Unveiled as part of this year's Miami design week events, the 20-foot-high (six-metre-high) Bent Pool comprises a matte-white lacquered rim that resembles a pool's edge and a turquoise interior meant to convey the basin.
With Miami and Miami Beach among a number of coastal cities threatened by rising sea levels caused by the climate crisis and already prone to flooding, Elmgreen and Dragset created the surreal sculpture to raise awareness about the region's changing landscape in the face of the climate crisis.
"Miami Beach is an area that has seen a rise in extreme weather and flooding; its landscape is in flux," Elmgreen and Dragset said.
"Bent Pool encourages us to think about how we normally interact with our surroundings: how accessible or inaccessible they appear."
Other elements that aid a realistic appearance, despite the warped shape, are circular lights that glow at night, a stainless steel ladder and a turquoise diving board.
"Identified by details such as its ladder, its diving board and pool lamps, the abstracted object can easily be recognised as a swimming pool even though its bowed shape prevents it from carrying water," the studio added.
Curved pieces of aluminium were used to create the unusual structure, with the two ends resting atop a concrete plinth. "Bent Pool is shaped like an inverted "U" and stands upright on a two-tier plinth," the studio said. "The pool seems to have somehow been lifted out of the ground and stretched into a curved form."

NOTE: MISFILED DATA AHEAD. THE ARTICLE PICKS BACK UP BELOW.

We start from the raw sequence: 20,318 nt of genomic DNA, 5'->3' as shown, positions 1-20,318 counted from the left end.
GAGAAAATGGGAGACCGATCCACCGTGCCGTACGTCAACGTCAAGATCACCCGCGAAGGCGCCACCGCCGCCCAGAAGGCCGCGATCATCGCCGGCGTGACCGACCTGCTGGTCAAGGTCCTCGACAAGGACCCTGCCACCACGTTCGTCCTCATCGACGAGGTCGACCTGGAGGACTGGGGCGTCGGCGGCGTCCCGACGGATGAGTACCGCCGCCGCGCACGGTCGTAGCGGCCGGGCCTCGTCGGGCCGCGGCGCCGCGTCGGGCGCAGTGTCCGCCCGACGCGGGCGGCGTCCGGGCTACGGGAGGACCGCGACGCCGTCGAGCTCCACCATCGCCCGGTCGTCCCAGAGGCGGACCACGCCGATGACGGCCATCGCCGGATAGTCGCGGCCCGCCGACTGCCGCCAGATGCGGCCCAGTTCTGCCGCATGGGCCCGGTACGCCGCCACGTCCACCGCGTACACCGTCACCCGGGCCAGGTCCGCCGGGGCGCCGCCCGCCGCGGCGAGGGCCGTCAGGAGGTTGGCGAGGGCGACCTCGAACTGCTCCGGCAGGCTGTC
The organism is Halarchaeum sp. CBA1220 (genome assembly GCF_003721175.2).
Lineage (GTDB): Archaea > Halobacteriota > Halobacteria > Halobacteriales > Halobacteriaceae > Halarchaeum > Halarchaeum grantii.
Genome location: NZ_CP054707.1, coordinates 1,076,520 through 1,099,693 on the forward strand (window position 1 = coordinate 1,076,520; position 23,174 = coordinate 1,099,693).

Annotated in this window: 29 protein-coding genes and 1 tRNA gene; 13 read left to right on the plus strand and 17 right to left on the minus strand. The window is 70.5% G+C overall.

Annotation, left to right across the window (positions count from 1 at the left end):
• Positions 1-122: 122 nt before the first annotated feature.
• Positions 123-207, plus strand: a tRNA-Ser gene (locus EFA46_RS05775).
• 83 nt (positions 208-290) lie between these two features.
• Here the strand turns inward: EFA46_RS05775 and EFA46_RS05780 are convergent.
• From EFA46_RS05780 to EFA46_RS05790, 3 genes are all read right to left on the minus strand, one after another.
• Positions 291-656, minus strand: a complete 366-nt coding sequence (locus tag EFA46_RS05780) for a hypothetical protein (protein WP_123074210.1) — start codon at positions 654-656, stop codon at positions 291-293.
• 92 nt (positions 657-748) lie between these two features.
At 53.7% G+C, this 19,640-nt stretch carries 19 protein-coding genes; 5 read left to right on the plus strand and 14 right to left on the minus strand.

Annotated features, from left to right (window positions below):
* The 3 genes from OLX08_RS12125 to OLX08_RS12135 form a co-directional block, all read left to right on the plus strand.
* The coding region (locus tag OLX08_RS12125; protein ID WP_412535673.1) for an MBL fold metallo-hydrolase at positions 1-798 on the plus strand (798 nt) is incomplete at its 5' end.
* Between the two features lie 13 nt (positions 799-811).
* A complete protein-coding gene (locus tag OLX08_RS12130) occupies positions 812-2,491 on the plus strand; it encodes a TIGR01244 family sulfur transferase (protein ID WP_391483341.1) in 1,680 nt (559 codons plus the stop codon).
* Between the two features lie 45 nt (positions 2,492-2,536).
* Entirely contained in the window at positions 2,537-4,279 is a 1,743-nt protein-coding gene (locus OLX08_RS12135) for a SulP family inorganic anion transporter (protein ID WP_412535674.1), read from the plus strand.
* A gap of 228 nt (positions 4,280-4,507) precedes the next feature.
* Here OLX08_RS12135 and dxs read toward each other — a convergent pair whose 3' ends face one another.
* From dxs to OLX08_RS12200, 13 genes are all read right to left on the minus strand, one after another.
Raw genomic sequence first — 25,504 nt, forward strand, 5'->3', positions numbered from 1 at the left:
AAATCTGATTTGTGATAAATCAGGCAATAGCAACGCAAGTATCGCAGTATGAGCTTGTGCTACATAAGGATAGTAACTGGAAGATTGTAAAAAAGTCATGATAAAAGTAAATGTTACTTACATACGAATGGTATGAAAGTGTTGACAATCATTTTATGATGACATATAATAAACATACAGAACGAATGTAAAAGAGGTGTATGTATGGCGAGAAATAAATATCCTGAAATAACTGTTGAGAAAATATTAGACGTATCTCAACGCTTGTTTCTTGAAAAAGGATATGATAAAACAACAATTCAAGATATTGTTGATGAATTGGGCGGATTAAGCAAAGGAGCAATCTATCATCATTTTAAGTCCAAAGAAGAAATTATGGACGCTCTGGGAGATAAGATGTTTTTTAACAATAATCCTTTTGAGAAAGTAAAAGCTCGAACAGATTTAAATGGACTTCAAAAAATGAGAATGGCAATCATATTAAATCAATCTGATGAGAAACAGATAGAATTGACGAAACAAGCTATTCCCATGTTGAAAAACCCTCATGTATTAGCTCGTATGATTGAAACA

The archway at the sculpture's centre also forms a narrow opening designed to accommodate only one individual at a time.
Simple geometric forms, prefabricated objects and vibrant imagery taken from Pop Art and conceptualism informed the design, however, the studio constructed all of the sculpture's individual pieces.
"The work draws on the minimalist reductive tradition and use of geometric forms, as much as it does on Pop Art and conceptualism's use of ready-made objects and imagery," the designers added. "Yet, on closer inspection, one will discover that this is not an altered ready-made, but a carefully crafted object."
Bent Pool is the final piece in a series of permanent site-specific works of public art commissioned by Miami's Art in Public Places Program to be installed on the grounds of the city's convention centre. Collectively the six permanent installations comprise the largest public art project placed on a single site in the United States.
The permanent installation was unveiled to coincide with Miami art week, which comprises Art Basel and Design Miami events. As part of the activities, artist Leandro Erlich created a sand-covered traffic jam on Miami beach to similarly raise awareness about climate change.
Elmgreen and Dragset was establised by Michael Elmgreen and Ingar Dragset in 1995. Its offices are located in Berlin. The duo has previously installed commissioned art in notable locations around the world, including Powerless Structures Fig. 101 located in London's Trafalgar Square and Van Gogh's Ear in New York's Rockefeller Plaza.
Photography is by Robin Hill.